Because of the unrest in our lobster fisheries in southwest NS lately, I thought it fitting to remind us all of our Atlantic Baptist Resolution, just last year, in response to the Truth and Reconciliation Commission. There is a Preamble, to explain our Atlantic Baptist perspective on this. There is the actual Apology to Indigenous people that we adopted, an Apology copied from that given by Canadian Baptist Ministries three years before. And there is a list of ten Action Items, half of which I had put in the bulletin this Sunday. The whole document is available from our Baptist Office in Moncton, including on the website.
We, Atlantic Baptists, have joined with other kinds of believers across Canada, to speak about this moment in Canadian life, here on Turtle Island. To speak of what we have heard and understood. To speak our confession and apology. To speak our intentions to do new things in new ways now.
So, our action item number 4 is Develop and implement initiatives to inform pastors and their congregations of the history and present-day realities of Indigenous peoples in Canada. As you can read, this includes being provided with a free video course to study this. That video course is right there, available to us now, on the CBAC Website: “Walking in a Good Way With Our Indigenous Neighbours.” Our own Baptist Indigenous Working Group created this course.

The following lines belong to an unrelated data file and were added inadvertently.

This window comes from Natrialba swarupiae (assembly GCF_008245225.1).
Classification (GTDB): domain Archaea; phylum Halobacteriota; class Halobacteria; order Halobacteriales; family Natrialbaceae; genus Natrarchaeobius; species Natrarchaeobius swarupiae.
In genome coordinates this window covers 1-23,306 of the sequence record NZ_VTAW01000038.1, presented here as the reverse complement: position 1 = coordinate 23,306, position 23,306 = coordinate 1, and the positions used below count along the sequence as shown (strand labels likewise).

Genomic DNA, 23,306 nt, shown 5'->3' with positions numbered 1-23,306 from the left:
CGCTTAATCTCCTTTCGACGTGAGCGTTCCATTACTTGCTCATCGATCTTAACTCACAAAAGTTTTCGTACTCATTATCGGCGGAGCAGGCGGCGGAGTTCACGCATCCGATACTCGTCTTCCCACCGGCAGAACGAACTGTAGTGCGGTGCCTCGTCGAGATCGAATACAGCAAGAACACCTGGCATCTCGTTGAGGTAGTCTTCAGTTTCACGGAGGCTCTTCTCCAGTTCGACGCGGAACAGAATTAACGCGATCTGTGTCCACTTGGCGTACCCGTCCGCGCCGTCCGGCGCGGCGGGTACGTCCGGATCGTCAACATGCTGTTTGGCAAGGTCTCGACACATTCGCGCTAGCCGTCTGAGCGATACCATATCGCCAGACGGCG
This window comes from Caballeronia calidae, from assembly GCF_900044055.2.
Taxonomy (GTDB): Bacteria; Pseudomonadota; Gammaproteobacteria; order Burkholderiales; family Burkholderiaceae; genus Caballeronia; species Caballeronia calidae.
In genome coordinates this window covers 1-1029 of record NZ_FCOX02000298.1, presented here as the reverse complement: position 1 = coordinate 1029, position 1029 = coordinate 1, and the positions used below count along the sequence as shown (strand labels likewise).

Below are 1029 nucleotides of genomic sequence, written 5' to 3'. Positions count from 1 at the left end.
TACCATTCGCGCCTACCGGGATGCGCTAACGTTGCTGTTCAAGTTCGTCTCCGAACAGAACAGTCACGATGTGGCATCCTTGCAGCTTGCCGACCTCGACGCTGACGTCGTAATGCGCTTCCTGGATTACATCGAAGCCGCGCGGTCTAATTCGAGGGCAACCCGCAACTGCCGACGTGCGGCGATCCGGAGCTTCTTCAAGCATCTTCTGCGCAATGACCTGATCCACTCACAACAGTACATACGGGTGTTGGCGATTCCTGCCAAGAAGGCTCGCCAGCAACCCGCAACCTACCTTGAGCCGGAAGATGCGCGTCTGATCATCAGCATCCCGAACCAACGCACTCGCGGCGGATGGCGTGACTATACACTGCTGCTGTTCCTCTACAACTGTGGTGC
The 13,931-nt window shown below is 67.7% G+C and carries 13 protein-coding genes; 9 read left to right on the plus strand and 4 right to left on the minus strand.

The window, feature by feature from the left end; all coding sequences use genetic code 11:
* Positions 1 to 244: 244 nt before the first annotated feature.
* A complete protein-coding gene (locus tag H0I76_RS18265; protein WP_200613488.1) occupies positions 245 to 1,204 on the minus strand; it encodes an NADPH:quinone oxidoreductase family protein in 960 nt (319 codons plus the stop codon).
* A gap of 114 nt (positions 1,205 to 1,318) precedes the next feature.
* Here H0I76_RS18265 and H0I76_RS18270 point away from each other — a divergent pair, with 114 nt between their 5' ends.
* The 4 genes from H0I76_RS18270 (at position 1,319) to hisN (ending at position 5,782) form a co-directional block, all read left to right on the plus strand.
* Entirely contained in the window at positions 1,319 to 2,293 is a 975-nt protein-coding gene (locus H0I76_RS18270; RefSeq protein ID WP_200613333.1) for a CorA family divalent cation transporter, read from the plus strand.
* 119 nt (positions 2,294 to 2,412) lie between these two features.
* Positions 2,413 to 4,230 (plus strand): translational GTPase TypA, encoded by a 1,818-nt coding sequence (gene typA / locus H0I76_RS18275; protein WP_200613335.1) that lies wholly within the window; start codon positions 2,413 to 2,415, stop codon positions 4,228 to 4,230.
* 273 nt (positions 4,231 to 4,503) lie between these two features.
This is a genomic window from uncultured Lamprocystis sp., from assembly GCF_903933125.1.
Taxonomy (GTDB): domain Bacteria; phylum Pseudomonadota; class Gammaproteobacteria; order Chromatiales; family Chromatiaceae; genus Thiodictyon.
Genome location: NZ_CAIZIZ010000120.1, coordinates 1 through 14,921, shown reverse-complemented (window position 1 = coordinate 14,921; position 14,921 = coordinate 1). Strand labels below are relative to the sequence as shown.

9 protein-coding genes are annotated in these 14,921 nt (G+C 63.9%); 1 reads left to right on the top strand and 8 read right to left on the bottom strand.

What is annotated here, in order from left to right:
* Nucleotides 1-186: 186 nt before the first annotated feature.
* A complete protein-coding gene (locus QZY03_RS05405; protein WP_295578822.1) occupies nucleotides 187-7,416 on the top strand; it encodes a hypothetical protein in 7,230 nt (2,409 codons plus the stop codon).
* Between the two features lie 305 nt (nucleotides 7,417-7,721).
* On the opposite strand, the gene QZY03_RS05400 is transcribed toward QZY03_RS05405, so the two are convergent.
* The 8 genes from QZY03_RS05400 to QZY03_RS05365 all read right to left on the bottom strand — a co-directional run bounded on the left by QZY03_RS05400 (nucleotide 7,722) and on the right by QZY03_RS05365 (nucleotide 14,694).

This is just one glimpse into what our Master can do with a fellowship of Baptists that stay together and work together. In this case, we can speak together about some issues, as well as listen and learn about these issues of colonialism and multiculturalism, truth and reconciliation, here in this land.
It is about land, and water, isn’t it. It is about a place. This place we call Nova Scotia, or Nouvelle- Écosse, or Mi’gma’gi, or something else. Is this also a place for all God’s people?
We are quite a mix of peoples, from all over the globe, together on this land. Our little county has quite a representation from these four main NS groups: Indigenous, English, French and African. There are plenty of Christians among these, not to mention other ethnicities.
To walk in a good way with our neighbours on the land is an excellent path. Some of the Biblical roots of this are in places like 2 Samuel 7. How so?